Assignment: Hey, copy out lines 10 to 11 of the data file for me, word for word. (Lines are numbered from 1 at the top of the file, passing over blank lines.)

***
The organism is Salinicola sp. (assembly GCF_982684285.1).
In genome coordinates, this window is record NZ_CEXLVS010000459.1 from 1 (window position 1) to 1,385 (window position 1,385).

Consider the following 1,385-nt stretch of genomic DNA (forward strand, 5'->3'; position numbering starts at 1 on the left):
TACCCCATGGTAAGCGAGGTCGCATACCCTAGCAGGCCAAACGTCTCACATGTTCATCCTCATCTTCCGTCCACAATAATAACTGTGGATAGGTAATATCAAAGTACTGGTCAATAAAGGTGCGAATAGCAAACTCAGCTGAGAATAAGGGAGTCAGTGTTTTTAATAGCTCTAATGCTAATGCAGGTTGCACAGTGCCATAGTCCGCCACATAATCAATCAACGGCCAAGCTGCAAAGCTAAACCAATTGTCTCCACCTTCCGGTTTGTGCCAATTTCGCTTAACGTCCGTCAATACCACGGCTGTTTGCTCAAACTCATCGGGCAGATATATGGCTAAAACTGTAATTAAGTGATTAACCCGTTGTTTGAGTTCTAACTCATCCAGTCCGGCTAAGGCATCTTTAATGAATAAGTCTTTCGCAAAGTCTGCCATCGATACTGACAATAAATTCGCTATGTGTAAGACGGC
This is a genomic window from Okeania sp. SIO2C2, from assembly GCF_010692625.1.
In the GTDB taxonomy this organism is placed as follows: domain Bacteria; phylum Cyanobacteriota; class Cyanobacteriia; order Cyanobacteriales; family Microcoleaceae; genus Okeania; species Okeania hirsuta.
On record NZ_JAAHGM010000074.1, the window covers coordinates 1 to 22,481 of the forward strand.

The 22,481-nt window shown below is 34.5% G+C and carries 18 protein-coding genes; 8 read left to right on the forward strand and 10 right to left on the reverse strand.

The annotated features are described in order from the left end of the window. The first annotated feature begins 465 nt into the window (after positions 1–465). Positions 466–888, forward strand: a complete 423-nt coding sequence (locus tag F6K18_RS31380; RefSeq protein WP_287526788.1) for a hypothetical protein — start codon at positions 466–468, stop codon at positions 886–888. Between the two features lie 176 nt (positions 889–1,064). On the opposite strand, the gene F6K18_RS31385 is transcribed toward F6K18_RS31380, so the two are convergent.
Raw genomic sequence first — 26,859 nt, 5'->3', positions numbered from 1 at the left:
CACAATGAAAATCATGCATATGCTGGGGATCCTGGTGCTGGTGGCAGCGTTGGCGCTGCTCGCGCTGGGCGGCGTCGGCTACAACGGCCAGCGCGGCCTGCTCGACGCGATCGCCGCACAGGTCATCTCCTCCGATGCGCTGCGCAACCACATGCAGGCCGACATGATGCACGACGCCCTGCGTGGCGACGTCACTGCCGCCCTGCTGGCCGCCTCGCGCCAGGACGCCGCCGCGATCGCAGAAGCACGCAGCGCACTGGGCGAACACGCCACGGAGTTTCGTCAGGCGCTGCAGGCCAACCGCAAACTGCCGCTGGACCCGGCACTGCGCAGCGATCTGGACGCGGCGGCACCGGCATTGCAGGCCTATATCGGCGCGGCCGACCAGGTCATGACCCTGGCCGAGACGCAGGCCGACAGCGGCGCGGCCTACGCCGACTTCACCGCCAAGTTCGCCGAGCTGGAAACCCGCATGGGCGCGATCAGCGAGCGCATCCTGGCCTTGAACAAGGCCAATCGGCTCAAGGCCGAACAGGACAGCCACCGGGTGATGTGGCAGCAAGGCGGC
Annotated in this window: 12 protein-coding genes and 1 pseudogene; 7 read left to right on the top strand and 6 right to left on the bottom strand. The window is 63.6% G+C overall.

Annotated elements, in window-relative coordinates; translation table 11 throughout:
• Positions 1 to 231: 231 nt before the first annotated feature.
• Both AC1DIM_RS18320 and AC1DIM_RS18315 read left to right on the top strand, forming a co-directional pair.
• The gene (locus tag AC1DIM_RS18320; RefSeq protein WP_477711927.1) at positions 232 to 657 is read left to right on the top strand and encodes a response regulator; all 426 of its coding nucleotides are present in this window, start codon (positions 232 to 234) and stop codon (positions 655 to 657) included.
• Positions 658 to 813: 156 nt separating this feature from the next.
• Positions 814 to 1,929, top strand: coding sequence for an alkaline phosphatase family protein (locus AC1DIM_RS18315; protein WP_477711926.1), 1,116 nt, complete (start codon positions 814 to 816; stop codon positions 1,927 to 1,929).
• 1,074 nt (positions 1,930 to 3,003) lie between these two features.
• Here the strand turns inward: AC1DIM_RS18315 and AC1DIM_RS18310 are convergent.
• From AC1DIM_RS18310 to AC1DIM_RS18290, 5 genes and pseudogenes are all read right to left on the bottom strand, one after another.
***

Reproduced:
Raw genomic sequence first — 26,859 nt, 5'->3', positions numbered from 1 at the left:
CACAATGAAAATCATGCATATGCTGGGGATCCTGGTGCTGGTGGCAGCGTTGGCGCTGCTCGCGCTGGGCGGCGTCGGCTACAACGGCCAGCGCGGCCTGCTCGACGCGATCGCCGCACAGGTCATCTCCTCCGATGCGCTGCGCAACCACATGCAGGCCGACATGATGCACGACGCCCTGCGTGGCGACGTCACTGCCGCCCTGCTGGCCGCCTCGCGCCAGGACGCCGCCGCGATCGCAGAAGCACGCAGCGCACTGGGCGAACACGCCACGGAGTTTCGTCAGGCGCTGCAGGCCAACCGCAAACTGCCGCTGGACCCGGCACTGCGCAGCGATCTGGACGCGGCGGCACCGGCATTGCAGGCCTATATCGGCGCGGCCGACCAGGTCATGACCCTGGCCGAGACGCAGGCCGACAGCGGCGCGGCCTACGCCGACTTCACCGCCAAGTTCGCCGAGCTGGAAACCCGCATGGGCGCGATCAGCGAGCGCATCCTGGCCTTGAACAAGGCCAATCGGCTCAAGGCCGAACAGGACAGCCACCGGGTGATGTGGCAGCAAGGCGGC